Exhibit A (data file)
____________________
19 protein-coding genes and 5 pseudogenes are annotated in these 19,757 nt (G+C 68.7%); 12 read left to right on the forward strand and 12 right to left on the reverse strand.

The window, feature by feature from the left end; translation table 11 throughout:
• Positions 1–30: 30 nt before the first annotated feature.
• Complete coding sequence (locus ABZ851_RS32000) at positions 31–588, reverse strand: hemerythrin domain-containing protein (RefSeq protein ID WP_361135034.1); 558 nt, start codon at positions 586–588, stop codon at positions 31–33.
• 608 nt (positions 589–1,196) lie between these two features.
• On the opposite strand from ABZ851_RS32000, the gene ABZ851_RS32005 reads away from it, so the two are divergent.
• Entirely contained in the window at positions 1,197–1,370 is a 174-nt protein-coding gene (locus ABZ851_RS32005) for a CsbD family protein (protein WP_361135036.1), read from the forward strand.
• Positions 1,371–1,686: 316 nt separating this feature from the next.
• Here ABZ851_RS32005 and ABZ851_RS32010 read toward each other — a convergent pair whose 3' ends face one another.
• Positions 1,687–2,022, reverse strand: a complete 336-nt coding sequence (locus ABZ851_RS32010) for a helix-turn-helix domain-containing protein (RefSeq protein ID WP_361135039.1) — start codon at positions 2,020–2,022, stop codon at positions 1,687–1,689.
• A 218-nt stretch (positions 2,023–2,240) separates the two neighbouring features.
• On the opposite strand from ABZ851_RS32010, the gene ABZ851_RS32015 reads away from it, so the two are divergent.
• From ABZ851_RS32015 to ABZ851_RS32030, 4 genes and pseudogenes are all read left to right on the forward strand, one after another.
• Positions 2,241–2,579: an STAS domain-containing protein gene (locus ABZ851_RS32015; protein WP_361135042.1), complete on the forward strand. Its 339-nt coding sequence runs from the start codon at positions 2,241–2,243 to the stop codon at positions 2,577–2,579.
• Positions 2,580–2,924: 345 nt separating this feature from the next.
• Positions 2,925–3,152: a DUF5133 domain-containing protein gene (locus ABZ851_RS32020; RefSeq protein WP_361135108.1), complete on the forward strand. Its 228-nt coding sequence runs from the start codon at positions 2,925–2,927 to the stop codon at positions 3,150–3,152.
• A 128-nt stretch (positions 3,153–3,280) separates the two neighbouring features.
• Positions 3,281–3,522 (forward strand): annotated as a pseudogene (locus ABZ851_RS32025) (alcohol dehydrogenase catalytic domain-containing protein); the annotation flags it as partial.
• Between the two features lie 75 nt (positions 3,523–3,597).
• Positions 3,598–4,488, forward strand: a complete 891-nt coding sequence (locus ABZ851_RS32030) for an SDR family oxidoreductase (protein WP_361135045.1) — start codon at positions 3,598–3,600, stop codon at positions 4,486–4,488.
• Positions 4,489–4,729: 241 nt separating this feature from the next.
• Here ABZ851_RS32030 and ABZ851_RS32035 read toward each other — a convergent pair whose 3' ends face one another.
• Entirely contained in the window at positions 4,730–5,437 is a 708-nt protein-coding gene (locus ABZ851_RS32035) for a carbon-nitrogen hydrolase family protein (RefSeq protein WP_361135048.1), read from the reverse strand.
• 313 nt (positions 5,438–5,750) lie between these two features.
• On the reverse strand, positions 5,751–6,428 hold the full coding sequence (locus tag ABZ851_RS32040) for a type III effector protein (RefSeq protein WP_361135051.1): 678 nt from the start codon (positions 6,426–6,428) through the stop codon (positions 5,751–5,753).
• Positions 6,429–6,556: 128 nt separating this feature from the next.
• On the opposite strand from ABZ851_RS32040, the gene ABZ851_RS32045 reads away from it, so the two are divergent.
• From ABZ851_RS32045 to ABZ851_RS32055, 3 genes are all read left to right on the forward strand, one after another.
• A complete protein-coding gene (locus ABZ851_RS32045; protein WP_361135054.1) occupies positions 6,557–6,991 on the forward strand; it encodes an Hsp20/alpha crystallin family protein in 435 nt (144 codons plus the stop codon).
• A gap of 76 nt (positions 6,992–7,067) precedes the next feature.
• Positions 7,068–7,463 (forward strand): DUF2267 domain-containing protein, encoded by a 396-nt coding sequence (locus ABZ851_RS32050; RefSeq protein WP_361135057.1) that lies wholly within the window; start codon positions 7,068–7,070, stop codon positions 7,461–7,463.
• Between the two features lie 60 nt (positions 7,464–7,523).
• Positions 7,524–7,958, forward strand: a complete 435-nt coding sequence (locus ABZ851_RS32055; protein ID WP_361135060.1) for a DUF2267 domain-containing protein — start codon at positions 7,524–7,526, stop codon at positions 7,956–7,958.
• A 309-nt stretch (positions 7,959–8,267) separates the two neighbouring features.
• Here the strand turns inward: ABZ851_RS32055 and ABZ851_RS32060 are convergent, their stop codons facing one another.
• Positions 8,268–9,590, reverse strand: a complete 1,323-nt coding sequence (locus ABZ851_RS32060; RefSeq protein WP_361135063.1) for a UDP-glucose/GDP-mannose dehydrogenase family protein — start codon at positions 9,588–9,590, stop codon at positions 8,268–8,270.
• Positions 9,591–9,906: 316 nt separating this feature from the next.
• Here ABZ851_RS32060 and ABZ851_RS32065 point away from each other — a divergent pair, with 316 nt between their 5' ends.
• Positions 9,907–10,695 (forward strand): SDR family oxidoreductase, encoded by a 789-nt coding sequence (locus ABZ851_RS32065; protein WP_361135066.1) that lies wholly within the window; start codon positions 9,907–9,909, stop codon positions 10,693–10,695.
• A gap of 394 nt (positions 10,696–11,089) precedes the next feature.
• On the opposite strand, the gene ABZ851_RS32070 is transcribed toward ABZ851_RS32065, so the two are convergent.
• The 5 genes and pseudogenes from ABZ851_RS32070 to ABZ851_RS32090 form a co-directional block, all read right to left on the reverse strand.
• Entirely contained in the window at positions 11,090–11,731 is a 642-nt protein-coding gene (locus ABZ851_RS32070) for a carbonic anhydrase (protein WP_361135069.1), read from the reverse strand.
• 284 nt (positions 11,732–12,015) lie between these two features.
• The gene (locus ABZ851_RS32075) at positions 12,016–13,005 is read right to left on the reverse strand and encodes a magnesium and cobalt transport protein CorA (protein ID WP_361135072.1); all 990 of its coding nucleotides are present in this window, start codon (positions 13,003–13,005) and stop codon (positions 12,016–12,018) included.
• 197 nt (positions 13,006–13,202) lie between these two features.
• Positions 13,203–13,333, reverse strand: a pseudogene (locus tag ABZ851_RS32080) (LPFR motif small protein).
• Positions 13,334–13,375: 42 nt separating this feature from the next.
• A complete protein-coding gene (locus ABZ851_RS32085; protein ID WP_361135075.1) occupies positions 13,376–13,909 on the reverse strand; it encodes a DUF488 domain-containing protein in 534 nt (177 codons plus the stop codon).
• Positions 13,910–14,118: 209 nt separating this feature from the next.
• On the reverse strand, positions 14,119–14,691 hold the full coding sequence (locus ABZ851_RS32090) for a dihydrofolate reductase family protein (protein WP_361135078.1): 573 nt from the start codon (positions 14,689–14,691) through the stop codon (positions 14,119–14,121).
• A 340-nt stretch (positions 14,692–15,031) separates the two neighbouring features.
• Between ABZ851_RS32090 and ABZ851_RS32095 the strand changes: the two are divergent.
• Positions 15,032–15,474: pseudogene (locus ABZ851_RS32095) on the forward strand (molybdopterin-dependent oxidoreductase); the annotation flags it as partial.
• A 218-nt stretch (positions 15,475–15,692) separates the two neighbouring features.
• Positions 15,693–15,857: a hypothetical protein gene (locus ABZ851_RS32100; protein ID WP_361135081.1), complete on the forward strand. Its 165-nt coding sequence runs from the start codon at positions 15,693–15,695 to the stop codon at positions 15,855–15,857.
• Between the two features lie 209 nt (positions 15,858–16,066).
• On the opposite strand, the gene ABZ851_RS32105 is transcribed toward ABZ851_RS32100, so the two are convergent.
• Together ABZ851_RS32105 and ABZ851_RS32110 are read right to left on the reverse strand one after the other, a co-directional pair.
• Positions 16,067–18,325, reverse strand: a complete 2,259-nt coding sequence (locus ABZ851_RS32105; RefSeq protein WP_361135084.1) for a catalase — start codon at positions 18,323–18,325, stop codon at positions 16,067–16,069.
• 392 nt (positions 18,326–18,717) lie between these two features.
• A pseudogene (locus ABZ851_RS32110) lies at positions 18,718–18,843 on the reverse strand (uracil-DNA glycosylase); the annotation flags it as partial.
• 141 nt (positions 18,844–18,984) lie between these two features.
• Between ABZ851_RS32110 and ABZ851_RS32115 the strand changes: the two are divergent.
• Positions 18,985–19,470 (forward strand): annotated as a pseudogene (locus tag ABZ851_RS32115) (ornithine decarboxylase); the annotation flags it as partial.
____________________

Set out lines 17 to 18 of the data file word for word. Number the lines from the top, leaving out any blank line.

• A 128-nt stretch (positions 3,153–3,280) separates the two neighbouring features.
• Positions 3,281–3,522 (forward strand): annotated as a pseudogene (locus ABZ851_RS32025) (alcohol dehydrogenase catalytic domain-containing protein); the annotation flags it as partial.